China: Is there a place in education for high culture?
Is there a place for liberal education in today’s modern society, where competition for jobs is fierce, and occupations are increasingly specialized and technical? An April issue of the Southern Metropolitan Weekend published a letter written by a Year 3 university student from Tianjin, a major metropolis in Northeast China:...
China reconnects Xinjiang
After more than 10 months of near to complete online darkness, internet service resumed Friday in the Xinjiang Uyghur Autonomous Region, according to a notice from the Xinjiang Government News Office,. The notice was first posted at Tianshan Net, then quickly distributed to other online news services across the country. Several blogs...
China: I-Phone subcontractor's workers commit suicide
7 workers from Foxconn, I-Phone subcontractor in China, have committed suicide since January 2010. China Hush summarized an investigative report on the consecutive suicide.
Secrets of a Chinese Restaurant
PH from Veggie discourse translates a post at MOP written by a Cook about how in general food is prepared in Chinese restaurant.
China: Shoe-throwing at real estate tycoon
The real estate bubble has enraged the public and real estate tycoon Ren Zhiqiang received a pair of shoes while delivering a speech in a conference in Dalian. Shanghaiist has the background of the story. ESWN translates online and offline discussions about the incident.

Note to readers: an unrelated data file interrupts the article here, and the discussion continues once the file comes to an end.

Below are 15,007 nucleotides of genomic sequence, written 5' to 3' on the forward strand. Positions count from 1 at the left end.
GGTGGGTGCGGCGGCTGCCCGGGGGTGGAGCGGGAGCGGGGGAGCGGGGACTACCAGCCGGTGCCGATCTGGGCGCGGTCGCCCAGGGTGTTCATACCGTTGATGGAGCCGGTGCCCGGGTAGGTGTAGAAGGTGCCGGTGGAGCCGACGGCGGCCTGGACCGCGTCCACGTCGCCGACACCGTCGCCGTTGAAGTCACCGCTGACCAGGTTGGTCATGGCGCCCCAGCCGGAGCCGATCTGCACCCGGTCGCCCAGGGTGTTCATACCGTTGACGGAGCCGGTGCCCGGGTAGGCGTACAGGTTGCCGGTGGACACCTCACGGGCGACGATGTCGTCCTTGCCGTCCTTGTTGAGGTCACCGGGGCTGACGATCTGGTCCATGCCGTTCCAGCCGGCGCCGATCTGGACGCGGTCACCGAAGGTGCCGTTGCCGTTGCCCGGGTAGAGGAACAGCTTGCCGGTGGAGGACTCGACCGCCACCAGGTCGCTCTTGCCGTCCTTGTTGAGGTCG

China: expelling the unemployed from Shenzhen
Ridding the city of those unemployed for longer than three months—that’s what Shenzhen’s vice mayor and police chief suggested April 29 in response to security problems in this special economic zone in South China. The suggestion has generated a strong online response. In a meeting with the Hong Kong-Macau Political...
China: Naked official debate
A “naked official” is an official whose wife and kids have left China to live in a foreign country, leaving only him behind to take care of things at home. Juilian from DANWEI translated a debate from Southern Weekend on whether or not these naked officials should be fired as...
China and the U.S: The fake chips
Angry Chinese blogger comments on the U.S government's accusation of the inflow of low grade technology products, such as fake chips into the U.S military.
China: School killings and social pathology
Within 5 weeks, there were 5 school killings in China. All the victims are innocent primary and kindergarten school kids, while all the murderers are also victims of social injustice. The problem of the cold-blooded murders comes from society, but again, mainstream media are told not to further investigate the...
Technology for Transparency in China
Some recent online projects promoting greater civic engagement and government accountability reflect the emerging power of the middle class and the democratic influence from outside of China. However, while the country undergoes a fundamental shift in how information is spread and controlled, the power of Chinese authorities in regulating communication and participation should never be under-estimated.